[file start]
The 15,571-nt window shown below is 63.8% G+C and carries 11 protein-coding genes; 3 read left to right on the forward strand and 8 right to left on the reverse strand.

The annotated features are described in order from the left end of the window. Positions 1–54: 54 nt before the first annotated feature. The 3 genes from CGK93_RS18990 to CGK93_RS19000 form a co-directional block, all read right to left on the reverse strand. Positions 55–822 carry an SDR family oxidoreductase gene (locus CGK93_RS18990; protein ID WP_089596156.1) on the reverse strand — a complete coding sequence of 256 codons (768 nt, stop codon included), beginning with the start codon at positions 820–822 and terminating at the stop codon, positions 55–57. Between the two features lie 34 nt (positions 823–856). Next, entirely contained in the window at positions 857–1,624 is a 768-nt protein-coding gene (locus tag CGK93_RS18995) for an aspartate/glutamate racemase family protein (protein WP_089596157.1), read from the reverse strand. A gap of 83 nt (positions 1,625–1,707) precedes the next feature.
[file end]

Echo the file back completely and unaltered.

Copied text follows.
The 15,571-nt window shown below is 63.8% G+C and carries 11 protein-coding genes; 3 read left to right on the forward strand and 8 right to left on the reverse strand.

The annotated features are described in order from the left end of the window. Positions 1–54: 54 nt before the first annotated feature. The 3 genes from CGK93_RS18990 to CGK93_RS19000 form a co-directional block, all read right to left on the reverse strand. Positions 55–822 carry an SDR family oxidoreductase gene (locus CGK93_RS18990; protein ID WP_089596156.1) on the reverse strand — a complete coding sequence of 256 codons (768 nt, stop codon included), beginning with the start codon at positions 820–822 and terminating at the stop codon, positions 55–57. Between the two features lie 34 nt (positions 823–856). Next, entirely contained in the window at positions 857–1,624 is a 768-nt protein-coding gene (locus tag CGK93_RS18995) for an aspartate/glutamate racemase family protein (protein WP_089596157.1), read from the reverse strand. A gap of 83 nt (positions 1,625–1,707) precedes the next feature.